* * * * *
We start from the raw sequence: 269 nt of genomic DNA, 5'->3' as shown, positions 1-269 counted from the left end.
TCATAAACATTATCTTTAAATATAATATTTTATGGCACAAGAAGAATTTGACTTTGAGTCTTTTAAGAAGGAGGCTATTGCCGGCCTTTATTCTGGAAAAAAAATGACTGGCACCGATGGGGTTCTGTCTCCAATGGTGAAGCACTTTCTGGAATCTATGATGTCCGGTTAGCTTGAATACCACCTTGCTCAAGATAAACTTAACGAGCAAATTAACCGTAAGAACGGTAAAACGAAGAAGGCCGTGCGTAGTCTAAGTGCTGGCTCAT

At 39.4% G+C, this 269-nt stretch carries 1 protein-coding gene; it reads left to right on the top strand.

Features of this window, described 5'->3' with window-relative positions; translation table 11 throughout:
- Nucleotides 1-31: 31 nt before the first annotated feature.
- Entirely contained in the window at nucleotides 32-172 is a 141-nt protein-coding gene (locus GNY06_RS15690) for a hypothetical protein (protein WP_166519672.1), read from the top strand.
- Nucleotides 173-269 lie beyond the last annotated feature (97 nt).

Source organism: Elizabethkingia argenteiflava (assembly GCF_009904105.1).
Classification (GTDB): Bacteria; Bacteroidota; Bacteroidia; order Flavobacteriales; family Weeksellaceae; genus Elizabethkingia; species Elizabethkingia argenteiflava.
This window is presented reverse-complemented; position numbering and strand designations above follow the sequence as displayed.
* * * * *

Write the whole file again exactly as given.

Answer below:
We start from the raw sequence: 269 nt of genomic DNA, 5'->3' as shown, positions 1-269 counted from the left end.
TCATAAACATTATCTTTAAATATAATATTTTATGGCACAAGAAGAATTTGACTTTGAGTCTTTTAAGAAGGAGGCTATTGCCGGCCTTTATTCTGGAAAAAAAATGACTGGCACCGATGGGGTTCTGTCTCCAATGGTGAAGCACTTTCTGGAATCTATGATGTCCGGTTAGCTTGAATACCACCTTGCTCAAGATAAACTTAACGAGCAAATTAACCGTAAGAACGGTAAAACGAAGAAGGCCGTGCGTAGTCTAAGTGCTGGCTCAT

At 39.4% G+C, this 269-nt stretch carries 1 protein-coding gene; it reads left to right on the top strand.

Features of this window, described 5'->3' with window-relative positions; translation table 11 throughout:
- Nucleotides 1-31: 31 nt before the first annotated feature.
- Entirely contained in the window at nucleotides 32-172 is a 141-nt protein-coding gene (locus GNY06_RS15690) for a hypothetical protein (protein WP_166519672.1), read from the top strand.
- Nucleotides 173-269 lie beyond the last annotated feature (97 nt).

Source organism: Elizabethkingia argenteiflava (assembly GCF_009904105.1).
Classification (GTDB): Bacteria; Bacteroidota; Bacteroidia; order Flavobacteriales; family Weeksellaceae; genus Elizabethkingia; species Elizabethkingia argenteiflava.
This window is presented reverse-complemented; position numbering and strand designations above follow the sequence as displayed.